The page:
VENICE, Aug 29 (Reuters) - Politics, religion and personal crisis combine in "The Reluctant Fundamentalist," the opening movie at this year's Venice film festival, which examines what the 9/11 attacks mean for a young Asian man destined for a bright future on Wall Street.
Based on the novel by Pakistan-born writer Mohsin Hamid, it is directed by Indian Mira Nair, one of a large number of female filmmakers in Venice this year and a winner of the festival's coveted Golden Lion for best film with 2001's "Monsoon Wedding."
"The Reluctant Fundamentalist," which has its red carpet world premiere on Wednesday to launch the 2012 festival, is not eligible for awards because it screens outside the competition.
But organizers are hoping its themes of faith, alienation and radicalism will provide a provocative start to 11 days of films, interviews, press conferences, photo shoots and late-night parties on the Lido island, which is part of Venice.
"'The Reluctant Fundamentalist' gave me the platform to create a dialogue between the subcontinent and the West, over a schism that becomes more and more pronounced each day," Nair said of her new film.
She called it "a story about conflicting ideologies, instead of competing fists, where perception and suspicion have the power to determine life or death."
Venice, the world's oldest film festival, celebrates its 80th anniversary this year and welcomes back artistic director Alberto Barbera for another stint at the helm.
He takes over from the respected outgoing director Marco Mueller, and will have his work cut out to ensure that Venice remains one of the top three film festivals in the world amid growing competition from Toronto and beyond.
His competition lineup of 18 movies has won early praise from critics, and Venice has launched a small market to make the notoriously expensive trip to Venice more commercially attractive to movie studio bosses.
"I think all of us at the Biennale (festival) were aware of the fact that you change or die because the competition with other festivals is too strong," Barbera told Reuters. "They invested a lot in the last decade to renovate the structure of the festival, the scope of the festival and make sure Venice remained the same as it was 20 years ago."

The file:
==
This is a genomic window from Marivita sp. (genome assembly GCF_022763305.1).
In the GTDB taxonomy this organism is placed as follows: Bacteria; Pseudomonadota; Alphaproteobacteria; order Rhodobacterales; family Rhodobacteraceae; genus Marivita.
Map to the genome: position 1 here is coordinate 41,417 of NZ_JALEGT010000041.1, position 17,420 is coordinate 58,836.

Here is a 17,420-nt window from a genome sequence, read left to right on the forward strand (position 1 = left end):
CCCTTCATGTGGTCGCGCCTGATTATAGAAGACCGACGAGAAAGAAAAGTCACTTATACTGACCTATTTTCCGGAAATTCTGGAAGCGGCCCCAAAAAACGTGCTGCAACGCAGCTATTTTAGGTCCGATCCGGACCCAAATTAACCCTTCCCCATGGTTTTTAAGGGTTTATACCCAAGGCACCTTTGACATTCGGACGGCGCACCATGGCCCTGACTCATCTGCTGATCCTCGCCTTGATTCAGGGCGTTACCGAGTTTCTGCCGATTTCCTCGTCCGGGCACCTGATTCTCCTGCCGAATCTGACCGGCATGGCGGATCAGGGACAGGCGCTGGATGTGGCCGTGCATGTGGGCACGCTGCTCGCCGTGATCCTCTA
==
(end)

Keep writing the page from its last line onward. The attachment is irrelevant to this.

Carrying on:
LACK OF STARS?
The lack of A-list stars this year is a concern among some festivalgoers, although Barbera will hope that a new generation of up-and-coming acting talent, including Zac Efron, Shia LaBeouf and Selena Gomez, provides the kind of buzz on which festivals thrive.
The older generation will be represented by Robert Redford and Julie Christie, while Rachel McAdams, Philip Seymour Hoffman and the unpredictable Joaquin Phoenix also are expected.
One of the most talked-about movies this year is likely to be "The Master," Paul Thomas Anderson's story about a religious cult bearing similarities to Scientology.
The "There Will Be Blood" director has said the role of Lancaster Dodd, played by Hoffman, was partly inspired by L. Ron Hubbard, founder of the Church of Scientology.
The movie's distributor, The Weinstein Company, features a news report on its website calling "The Master" a "Scientology-tinged religious drama".
Yet both Anderson and company chief Harvey Weinstein have played down parallels with the self-described religion that counts Tom Cruise and John Travolta among its followers but has been cast by opponents as a cult that harasses people who seek to quit and coerces followers to think like they do.
Elsewhere, there will be plenty of on-screen sex with Brian De Palma's revenge thriller "Passion" working up an early head of steam through a racy trailer featuring McAdams and Noomi Rapace.
Terrence Malick, back on the European festival circuit a year after "The Tree of Life" won the Palme d'Or in Cannes, presents "To the Wonder," which has been given a film rating restricting it to adults due to scenes of nudity and sex.
Also in a slimmed-down main competition of 18 films is Marco Bellocchio's "Bella Addormentata" about Eluana Englaro, a woman left in a vegetative state by a car crash, who was at the center of a lengthy right-to-die case that divided opinion in Italy.
"Collateral" director Michael Mann leads the jury that decides who wins the Golden Lion. Last year the prize went to "Faust" by Russia's Alexander Sokurov.
Out of competition, Redford arrives with political action thriller "The Company You Keep," while Saudi Arabia's Haifaa al-Mansour says her movie "Wadjda," in the "Orizzonti" section, is the first feature to be shot entirely in the Kingdom.